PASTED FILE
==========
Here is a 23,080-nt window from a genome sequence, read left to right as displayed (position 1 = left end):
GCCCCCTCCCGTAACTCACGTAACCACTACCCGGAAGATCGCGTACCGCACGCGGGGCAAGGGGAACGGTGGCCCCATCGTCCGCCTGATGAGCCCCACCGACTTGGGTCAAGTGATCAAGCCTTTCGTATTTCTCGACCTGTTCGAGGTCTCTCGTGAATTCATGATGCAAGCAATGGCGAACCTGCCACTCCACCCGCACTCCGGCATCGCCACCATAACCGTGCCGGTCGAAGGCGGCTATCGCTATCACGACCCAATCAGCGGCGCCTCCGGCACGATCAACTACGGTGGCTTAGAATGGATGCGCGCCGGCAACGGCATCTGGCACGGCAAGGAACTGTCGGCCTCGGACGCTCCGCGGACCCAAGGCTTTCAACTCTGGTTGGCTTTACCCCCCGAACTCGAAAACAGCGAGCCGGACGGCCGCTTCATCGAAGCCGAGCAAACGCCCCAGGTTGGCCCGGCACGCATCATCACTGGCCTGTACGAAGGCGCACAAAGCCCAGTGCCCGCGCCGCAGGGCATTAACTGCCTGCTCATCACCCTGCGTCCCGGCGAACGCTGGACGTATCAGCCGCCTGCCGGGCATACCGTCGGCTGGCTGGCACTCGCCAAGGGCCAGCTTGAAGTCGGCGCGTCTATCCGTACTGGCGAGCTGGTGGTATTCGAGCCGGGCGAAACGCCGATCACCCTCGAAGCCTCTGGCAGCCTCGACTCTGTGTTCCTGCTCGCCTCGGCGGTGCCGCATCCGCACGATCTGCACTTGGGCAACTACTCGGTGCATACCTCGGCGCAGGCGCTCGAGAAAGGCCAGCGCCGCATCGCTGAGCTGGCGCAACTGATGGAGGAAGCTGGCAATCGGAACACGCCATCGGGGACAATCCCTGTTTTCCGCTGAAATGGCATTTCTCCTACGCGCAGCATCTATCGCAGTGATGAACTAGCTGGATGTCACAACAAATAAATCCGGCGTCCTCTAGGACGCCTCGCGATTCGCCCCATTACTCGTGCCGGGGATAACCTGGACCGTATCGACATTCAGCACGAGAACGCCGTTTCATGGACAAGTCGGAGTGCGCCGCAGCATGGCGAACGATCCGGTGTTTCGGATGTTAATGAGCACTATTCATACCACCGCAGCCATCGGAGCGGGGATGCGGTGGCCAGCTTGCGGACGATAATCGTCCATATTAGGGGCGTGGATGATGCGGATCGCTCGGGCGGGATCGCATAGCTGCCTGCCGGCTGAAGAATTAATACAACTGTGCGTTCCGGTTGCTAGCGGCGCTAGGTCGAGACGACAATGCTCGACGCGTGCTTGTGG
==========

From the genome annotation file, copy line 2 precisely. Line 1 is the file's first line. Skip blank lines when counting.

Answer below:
GCCCCCTCCCGTAACTCACGTAACCACTACCCGGAAGATCGCGTACCGCACGCGGGGCAAGGGGAACGGTGGCCCCATCGTCCGCCTGATGAGCCCCACCGACTTGGGTCAAGTGATCAAGCCTTTCGTATTTCTCGACCTGTTCGAGGTCTCTCGTGAATTCATGATGCAAGCAATGGCGAACCTGCCACTCCACCCGCACTCCGGCATCGCCACCATAACCGTGCCGGTCGAAGGCGGCTATCGCTATCACGACCCAATCAGCGGCGCCTCCGGCACGATCAACTACGGTGGCTTAGAATGGATGCGCGCCGGCAACGGCATCTGGCACGGCAAGGAACTGTCGGCCTCGGACGCTCCGCGGACCCAAGGCTTTCAACTCTGGTTGGCTTTACCCCCCGAACTCGAAAACAGCGAGCCGGACGGCCGCTTCATCGAAGCCGAGCAAACGCCCCAGGTTGGCCCGGCACGCATCATCACTGGCCTGTACGAAGGCGCACAAAGCCCAGTGCCCGCGCCGCAGGGCATTAACTGCCTGCTCATCACCCTGCGTCCCGGCGAACGCTGGACGTATCAGCCGCCTGCCGGGCATACCGTCGGCTGGCTGGCACTCGCCAAGGGCCAGCTTGAAGTCGGCGCGTCTATCCGTACTGGCGAGCTGGTGGTATTCGAGCCGGGCGAAACGCCGATCACCCTCGAAGCCTCTGGCAGCCTCGACTCTGTGTTCCTGCTCGCCTCGGCGGTGCCGCATCCGCACGATCTGCACTTGGGCAACTACTCGGTGCATACCTCGGCGCAGGCGCTCGAGAAAGGCCAGCGCCGCATCGCTGAGCTGGCGCAACTGATGGAGGAAGCTGGCAATCGGAACACGCCATCGGGGACAATCCCTGTTTTCCGCTGAAATGGCATTTCTCCTACGCGCAGCATCTATCGCAGTGATGAACTAGCTGGATGTCACAACAAATAAATCCGGCGTCCTCTAGGACGCCTCGCGATTCGCCCCATTACTCGTGCCGGGGATAACCTGGACCGTATCGACATTCAGCACGAGAACGCCGTTTCATGGACAAGTCGGAGTGCGCCGCAGCATGGCGAACGATCCGGTGTTTCGGATGTTAATGAGCACTATTCATACCACCGCAGCCATCGGAGCGGGGATGCGGTGGCCAGCTTGCGGACGATAATCGTCCATATTAGGGGCGTGGATGATGCGGATCGCTCGGGCGGGATCGCATAGCTGCCTGCCGGCTGAAGAATTAATACAACTGTGCGTTCCGGTTGCTAGCGGCGCTAGGTCGAGACGACAATGCTCGACGCGTGCTTGTGG